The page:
There is one big difference between analysts from government health ministries or departments, WHO, WB, UN, other foreign aid or tax-funded agencies, and those from private, free market think tanks: The former do not put strong emphasis, if any, medicines and other health innovation, Everything for them is access and affordability. Once you solve the problems of access and affordability to the poor, many other solutions will follow.
If medicine and healthcare (or any other sector) innovation is left unharrassed and unburdened with super-strict regulations and IPR confiscation, price and product competition, and price and product segmentation or differentiation, will follow. This is because as medicine innovators produce more powerful, more revolutionary and more effective and safe medicines, they will be forced to sell the less powerful and predecessor medicines at a discount, to capture the bigger and plentier markets and consumers at very low profit margins, and capture the smaller but richer consumers at very high profit margins via the new and more powerful medicines. This way, access by the poor, affordability for the poor, is addressed, while desire by the richer segments of society for more powerful medicines, even at very high prices (our personal health is priceless, right?), wil also be addressed.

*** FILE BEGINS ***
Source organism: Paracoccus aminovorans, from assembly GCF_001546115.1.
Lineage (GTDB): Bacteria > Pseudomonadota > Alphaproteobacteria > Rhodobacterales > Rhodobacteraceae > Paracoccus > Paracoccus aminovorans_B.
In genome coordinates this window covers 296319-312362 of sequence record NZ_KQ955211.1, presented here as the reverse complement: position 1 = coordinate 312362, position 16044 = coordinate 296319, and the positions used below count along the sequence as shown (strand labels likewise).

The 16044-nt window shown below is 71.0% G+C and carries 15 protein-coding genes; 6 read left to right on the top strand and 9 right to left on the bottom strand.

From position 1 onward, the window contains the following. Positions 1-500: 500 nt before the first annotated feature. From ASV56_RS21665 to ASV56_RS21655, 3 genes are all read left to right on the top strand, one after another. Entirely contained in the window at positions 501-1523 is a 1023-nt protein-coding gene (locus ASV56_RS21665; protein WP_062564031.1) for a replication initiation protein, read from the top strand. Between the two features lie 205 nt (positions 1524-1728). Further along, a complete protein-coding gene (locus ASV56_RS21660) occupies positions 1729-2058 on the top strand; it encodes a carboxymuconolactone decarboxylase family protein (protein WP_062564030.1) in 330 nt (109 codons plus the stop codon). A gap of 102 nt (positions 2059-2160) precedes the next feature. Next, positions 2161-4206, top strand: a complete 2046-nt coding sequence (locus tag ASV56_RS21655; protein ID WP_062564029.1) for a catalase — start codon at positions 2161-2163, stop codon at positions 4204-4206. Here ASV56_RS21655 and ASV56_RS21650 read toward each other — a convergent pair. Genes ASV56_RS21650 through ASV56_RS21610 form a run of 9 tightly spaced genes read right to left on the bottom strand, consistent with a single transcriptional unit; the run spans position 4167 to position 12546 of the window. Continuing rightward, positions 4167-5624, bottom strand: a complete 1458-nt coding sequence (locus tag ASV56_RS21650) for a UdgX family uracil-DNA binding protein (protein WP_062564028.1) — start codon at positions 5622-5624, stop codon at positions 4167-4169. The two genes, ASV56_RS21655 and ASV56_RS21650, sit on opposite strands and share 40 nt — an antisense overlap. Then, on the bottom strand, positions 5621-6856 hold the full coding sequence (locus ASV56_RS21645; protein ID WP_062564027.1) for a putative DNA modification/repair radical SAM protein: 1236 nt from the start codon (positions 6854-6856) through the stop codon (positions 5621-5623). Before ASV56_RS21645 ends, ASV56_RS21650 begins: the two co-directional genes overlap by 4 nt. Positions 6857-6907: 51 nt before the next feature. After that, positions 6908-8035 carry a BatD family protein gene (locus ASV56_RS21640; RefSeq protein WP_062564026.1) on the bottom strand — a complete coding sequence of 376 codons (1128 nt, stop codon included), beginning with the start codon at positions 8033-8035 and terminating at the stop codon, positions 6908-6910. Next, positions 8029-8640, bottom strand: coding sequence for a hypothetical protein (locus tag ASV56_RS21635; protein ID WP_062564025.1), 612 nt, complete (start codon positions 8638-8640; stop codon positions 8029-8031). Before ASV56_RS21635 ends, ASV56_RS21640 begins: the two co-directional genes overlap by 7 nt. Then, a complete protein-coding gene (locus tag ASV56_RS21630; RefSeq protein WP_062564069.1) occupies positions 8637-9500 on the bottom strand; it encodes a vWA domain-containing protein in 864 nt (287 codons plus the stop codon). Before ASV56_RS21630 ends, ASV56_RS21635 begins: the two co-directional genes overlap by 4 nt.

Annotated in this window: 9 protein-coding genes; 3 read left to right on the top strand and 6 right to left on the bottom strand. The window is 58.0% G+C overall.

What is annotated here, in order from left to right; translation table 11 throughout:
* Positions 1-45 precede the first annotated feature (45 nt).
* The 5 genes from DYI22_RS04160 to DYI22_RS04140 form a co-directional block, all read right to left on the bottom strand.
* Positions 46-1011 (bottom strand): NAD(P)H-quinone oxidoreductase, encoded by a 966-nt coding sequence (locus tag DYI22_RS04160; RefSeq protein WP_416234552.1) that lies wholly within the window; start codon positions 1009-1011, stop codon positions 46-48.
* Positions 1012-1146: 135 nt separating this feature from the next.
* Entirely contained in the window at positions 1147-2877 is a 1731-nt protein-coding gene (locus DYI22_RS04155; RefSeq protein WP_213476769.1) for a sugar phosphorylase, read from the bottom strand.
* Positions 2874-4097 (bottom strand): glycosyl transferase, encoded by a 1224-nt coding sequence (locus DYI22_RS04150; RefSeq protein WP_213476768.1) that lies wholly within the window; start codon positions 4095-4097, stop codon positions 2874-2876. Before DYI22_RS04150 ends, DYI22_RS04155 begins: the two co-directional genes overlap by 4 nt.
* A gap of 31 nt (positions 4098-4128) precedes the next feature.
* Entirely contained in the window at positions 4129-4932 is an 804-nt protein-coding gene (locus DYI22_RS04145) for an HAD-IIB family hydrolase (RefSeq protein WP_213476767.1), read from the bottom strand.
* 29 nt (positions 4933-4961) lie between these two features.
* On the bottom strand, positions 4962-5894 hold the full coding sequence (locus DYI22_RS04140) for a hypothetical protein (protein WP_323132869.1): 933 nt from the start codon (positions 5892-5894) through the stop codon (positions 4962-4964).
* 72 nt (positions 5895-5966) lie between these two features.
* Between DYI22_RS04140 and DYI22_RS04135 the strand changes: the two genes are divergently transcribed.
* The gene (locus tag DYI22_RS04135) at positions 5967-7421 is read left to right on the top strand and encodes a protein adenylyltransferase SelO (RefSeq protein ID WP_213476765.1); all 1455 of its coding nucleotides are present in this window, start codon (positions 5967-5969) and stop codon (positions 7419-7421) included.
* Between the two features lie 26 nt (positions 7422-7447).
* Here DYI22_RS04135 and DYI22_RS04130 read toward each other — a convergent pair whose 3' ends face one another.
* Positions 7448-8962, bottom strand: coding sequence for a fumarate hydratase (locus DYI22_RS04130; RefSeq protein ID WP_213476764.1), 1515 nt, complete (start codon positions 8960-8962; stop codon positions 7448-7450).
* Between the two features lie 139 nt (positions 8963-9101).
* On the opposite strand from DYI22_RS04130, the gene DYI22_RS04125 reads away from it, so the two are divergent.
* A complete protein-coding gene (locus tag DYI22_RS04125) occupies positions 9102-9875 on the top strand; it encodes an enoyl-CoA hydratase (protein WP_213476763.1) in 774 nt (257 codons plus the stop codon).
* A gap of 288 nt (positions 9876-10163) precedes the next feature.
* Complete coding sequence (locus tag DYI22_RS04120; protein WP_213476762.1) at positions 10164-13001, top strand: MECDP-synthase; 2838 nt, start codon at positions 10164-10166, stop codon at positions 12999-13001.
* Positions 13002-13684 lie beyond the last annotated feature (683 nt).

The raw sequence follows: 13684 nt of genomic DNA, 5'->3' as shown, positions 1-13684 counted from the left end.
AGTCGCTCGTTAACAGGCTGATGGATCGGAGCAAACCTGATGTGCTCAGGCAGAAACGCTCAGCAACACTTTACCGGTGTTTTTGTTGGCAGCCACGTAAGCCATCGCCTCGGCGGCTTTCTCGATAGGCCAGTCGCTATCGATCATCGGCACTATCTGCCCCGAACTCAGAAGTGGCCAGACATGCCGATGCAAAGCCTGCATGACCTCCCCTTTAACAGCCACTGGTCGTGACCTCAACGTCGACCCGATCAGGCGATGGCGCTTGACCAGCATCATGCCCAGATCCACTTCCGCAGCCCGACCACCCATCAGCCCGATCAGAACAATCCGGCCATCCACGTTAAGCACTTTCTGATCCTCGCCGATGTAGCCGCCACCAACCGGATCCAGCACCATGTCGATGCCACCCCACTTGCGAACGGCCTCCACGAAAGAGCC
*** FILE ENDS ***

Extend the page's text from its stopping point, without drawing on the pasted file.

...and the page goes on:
Economists from the WHO, the Center for Global Development (CGD), other institutions are bright people with PhDs. They understand perfectly the role of price segmentation and price differentiation in addressing supply problems in various sets or sections of consumers. But since they are indebted to politicians who appropriate and allocate them with tax money, they can somehow fall into health politicization, if not health socialism, perspective, by the politicians and funding governments.